Thursday 22 February 2018

‘Between Trump the Liar and Teresa May cosying up to bigots DUP, The Handmaid's Tale has become more chillingly persuasive’

The Handmaid's Tale episode 3 review (Channel 4, Sunday)

Ofglen (Alexis Bledel) in The Handmaid's Tale. PIC: Channel 4
Ofglen (Alexis Bledel) in The Handmaid's Tale. PIC: Channel 4

Pat Stacey

The Handmaid’s Tale is a gruelling test of lung strength. The sense of unease at what might unfold in the very next scene exerts such a powerful grip, you find yourself fully exhaling only when the end credits start to roll.

Up to now, this superb adaptation of Margaret Atwood’s novel, to which it has added layers of its own, has done a stunning job of bringing to life the claustrophobic horror of the Republic of Gilead.

This authoritarian, fundamentalist regime has overthrown the US government and subjugated women, stripping them of their basic human rights and condemning them to lives as household servants, known as Marthas, or Handmaidens, sex slaves.

The sole role of the latter is to bear children for the barren ruling elite in a world where environmental toxins have slashed the birth rate to almost zero.

The world-building has been flawless and meticulously paced, parcelling out its routine atrocities piece by piece. The result is a near-unbearable sense of dread.

This week, however, the series moved up a gear. Flashbacks revealed how society descended to this deplorable state.

“Now I’m awake to the world,” says Elisabeth Moss’s Offred (real name June). “I was asleep before. That’s how we let it happen. When they slaughtered Congress, we didn’t wake up. When they blamed terrorists and suspended the Constitution, we didn’t wake up then either.”

The march to oppression begins perniciously but rapidly gains momentum. When June and her friend Moira (Samira Wiley) go into a coffee shop, a hostile male barista declines her credit card. Knowing there’s money in her account, she asks him to run it through again. He responds by calling the women “f***ing sluts” and ordering them out the door.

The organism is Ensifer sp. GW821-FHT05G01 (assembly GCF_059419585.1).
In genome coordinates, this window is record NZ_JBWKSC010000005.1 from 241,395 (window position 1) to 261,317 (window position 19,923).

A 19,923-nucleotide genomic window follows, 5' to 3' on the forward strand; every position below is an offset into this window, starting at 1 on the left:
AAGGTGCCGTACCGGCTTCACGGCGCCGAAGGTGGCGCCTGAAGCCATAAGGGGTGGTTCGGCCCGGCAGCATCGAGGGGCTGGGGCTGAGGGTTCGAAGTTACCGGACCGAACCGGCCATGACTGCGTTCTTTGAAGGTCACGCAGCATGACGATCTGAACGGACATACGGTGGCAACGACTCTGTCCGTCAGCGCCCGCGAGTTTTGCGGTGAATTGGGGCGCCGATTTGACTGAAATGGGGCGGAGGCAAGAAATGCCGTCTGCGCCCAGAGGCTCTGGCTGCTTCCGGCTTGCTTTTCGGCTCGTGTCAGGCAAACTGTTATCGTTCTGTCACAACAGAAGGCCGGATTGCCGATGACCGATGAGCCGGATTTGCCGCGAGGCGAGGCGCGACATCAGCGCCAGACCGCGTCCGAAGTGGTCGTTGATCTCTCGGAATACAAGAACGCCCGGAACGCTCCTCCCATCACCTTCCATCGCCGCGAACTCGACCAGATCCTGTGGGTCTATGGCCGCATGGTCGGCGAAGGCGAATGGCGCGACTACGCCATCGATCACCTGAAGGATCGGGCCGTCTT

In June’s workplace, heavily armed men suddenly appear in the corridors. Her shocked boss says  all the women in the company are being “let go” and have 10 minutes to leave. “It’s the law, there’s nothing I can do about it,” he says helplessly.

At a stroke, women’s bank accounts are frozen and they’re banned from owning property. Martial law follows.

June and Moira attend a protest march. Cops in riot gear barge forward, cracking heads and shooting protestors in cold blood. The women take refuge in a store as explosions rock the streets. It is the state turned terrorist against its own citizens.

Things were no less urgent back in the totalitarian present. Offred has a brief respite from everyday cruelty when it appears she might be pregnant. When it turns out to be a false alarm, the cruelty is redoubled.

She is interrogated with an electric cattle prod by a state goon and the loathsome guardian Aunt Lydia (Ann Dowd) about her friendship with Handmaid Ofglen (Alexis Bledel), the “gender traitor”. The word “gay” is something else that’s banned in Gilead.

We learn Ofglen’s “crime” – having a sexual relationship with one of the Marthas – and their fate. The Martha is sentenced to “God’s mercy”, which means she’s publicly hanged swiftly and with maximum brutality.

Ofglen, who’ s still useful to the regime as a breeder, is sentenced to “redemption”. She wakes up in a hospital room and discovers she’s been genitally mutilated.

Between Trump the Liar dragging the office of US President through the sewer and Theresa May cosying up to the assorted bigots that make up the DUP, The Handmaid’s Tale has become even more chillingly persuasive.

Herald

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